One or more routing tools 480 are provided to emulate the routing algorithms that are used at the components 410 of the network 401. These routing algorithms determine the routing 490 for traffic between source and destination nodes on the network, based on the topology of the network and the routing metrics 430. The topology of the network may be provided by the network model 440, or derived from the network 401 by the configuration engine 420, or a combination of both. The traffic between source and destination nodes is generally defined as a demand for a given amount of traffic per unit time, and may be included in the network model 440, or provided from an alternative source, typically via the user interface 460. In a preferred embodiment, the user is provided the option of adding, deleting, or modifying the defined traffic between nodes.
In accordance with the principles of this invention, the engine 450 is configured to evaluate the performance of the modeled network based on the defined routing of traffic among the nodes of the network, and to identify preferred changes to the metrics 430 to satisfy the defined objectives, subject to the defined constraints, for presentation to the user at 460. The techniques used by the engine 450 for identifying the preferred changes to the metrics 430, and for performing other tasks, are detailed above.
If the user decides to implement select changes to the metrics 430, the engine 450 is also configured to communicate the revised metrics 430 to the configuration engine 420, which is preferably configured to communicate these revised metrics to the appropriate components 410 in the network 401, as detailed above.
The foregoing merely illustrates the principles of the invention. It will thus be appreciated that those skilled in the art will be able to devise various arrangements which, although not explicitly described or shown herein, embody the principles of the invention and are thus within its spirit and scope. For example, a variety of visualizations can be provided to the user at various stages of the process to allow the user to control the analysis and improvement tasks as desired. In an example embodiment, the graph of FIG. 1D is displayed for each select link to show the utilization of the link as a function of the routing metric. The user is provided the opportunity to select a metric that provides a desired link utilization for the selected link. In like manner, during the failure analysis procedure, a routing map such as illustrated in FIG. 1A can be displayed, to provide the user the option of selecting each link to be failed, with a corresponding display that highlights the links that are affected and/or fail to satisfy the peak utilization threshold. These and other system configuration and optimization features will be evident to one of ordinary skill in the art in view of this disclosure, and are included within the scope of the following claims.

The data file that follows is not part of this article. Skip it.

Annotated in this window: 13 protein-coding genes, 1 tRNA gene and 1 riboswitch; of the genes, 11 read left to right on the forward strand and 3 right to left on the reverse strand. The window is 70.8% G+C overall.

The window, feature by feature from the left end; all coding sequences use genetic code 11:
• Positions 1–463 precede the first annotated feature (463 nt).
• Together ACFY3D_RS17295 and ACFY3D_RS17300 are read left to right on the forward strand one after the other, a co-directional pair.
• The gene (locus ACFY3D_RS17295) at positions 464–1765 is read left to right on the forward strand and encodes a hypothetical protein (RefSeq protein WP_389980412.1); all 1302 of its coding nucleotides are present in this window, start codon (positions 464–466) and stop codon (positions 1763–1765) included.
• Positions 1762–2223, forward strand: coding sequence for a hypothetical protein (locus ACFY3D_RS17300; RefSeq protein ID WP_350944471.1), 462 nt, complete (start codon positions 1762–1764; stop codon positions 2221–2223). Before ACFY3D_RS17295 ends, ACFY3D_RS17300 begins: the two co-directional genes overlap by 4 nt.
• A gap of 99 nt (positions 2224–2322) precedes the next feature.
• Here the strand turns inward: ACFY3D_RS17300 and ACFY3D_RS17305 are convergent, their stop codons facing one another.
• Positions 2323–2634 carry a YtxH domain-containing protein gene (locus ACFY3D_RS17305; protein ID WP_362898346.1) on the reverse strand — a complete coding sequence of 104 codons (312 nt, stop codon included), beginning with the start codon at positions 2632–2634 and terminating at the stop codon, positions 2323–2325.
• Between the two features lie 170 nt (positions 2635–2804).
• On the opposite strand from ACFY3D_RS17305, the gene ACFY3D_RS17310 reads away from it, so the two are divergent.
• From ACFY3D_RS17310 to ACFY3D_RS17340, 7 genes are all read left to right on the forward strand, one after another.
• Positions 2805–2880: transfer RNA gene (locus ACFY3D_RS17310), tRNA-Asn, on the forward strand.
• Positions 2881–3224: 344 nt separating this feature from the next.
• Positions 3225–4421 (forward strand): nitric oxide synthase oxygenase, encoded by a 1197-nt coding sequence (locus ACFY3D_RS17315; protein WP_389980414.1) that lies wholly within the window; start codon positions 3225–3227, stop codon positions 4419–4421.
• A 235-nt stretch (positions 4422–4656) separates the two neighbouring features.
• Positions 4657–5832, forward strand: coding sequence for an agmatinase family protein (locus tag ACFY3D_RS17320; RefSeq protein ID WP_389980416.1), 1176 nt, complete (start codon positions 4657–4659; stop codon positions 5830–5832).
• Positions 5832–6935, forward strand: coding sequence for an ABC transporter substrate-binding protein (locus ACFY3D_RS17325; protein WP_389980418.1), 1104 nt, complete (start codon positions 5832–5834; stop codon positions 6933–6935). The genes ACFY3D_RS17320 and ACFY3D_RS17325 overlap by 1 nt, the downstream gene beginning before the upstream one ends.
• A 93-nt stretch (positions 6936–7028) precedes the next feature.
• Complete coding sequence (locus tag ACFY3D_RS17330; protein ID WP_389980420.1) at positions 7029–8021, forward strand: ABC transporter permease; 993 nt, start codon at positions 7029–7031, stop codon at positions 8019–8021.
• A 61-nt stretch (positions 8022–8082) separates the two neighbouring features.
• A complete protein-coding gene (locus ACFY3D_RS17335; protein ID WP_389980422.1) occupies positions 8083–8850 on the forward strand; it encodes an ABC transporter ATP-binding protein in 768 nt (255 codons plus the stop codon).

In interpreting these claims, it should be understood that:
a) the word “comprising” does not exclude the presence of other elements or acts than those listed in a given claim;
b) the word “a” or “an” preceding an element does not exclude the presence of a plurality of such elements;
c) any reference signs in the claims do not limit their scope;
d) several “means” may be represented by the same item or hardware or software implemented structure or function;
e) each of the disclosed elements may be comprised of hardware portions (e.g., including discrete and integrated electronic circuitry), software portions (e.g., computer programming), and any combination thereof;
f) hardware portions may be comprised of one or both of analog and digital portions;